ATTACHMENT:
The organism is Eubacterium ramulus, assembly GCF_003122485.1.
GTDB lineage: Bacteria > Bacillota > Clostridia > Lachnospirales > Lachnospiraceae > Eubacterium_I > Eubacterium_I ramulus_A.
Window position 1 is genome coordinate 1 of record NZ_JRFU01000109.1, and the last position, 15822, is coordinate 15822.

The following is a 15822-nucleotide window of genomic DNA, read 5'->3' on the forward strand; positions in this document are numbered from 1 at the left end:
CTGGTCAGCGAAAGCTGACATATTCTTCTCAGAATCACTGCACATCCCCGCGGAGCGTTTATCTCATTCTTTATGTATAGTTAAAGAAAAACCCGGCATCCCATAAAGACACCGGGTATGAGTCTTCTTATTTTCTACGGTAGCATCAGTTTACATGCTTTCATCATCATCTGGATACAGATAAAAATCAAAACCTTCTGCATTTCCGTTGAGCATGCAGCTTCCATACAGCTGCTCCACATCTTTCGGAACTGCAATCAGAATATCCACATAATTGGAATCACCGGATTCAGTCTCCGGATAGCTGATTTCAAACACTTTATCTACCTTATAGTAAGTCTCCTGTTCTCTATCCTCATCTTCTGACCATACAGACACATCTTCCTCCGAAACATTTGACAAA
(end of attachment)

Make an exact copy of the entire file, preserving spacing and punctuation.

The organism is Eubacterium ramulus, assembly GCF_003122485.1.
GTDB lineage: Bacteria > Bacillota > Clostridia > Lachnospirales > Lachnospiraceae > Eubacterium_I > Eubacterium_I ramulus_A.
Window position 1 is genome coordinate 1 of record NZ_JRFU01000109.1, and the last position, 15822, is coordinate 15822.

The following is a 15822-nucleotide window of genomic DNA, read 5'->3' on the forward strand; positions in this document are numbered from 1 at the left end:
CTGGTCAGCGAAAGCTGACATATTCTTCTCAGAATCACTGCACATCCCCGCGGAGCGTTTATCTCATTCTTTATGTATAGTTAAAGAAAAACCCGGCATCCCATAAAGACACCGGGTATGAGTCTTCTTATTTTCTACGGTAGCATCAGTTTACATGCTTTCATCATCATCTGGATACAGATAAAAATCAAAACCTTCTGCATTTCCGTTGAGCATGCAGCTTCCATACAGCTGCTCCACATCTTTCGGAACTGCAATCAGAATATCCACATAATTGGAATCACCGGATTCAGTCTCCGGATAGCTGATTTCAAACACTTTATCTACCTTATAGTAAGTCTCCTGTTCTCTATCCTCATCTTCTGACCATACAGACACATCTTCCTCCGAAACATTTGACAAA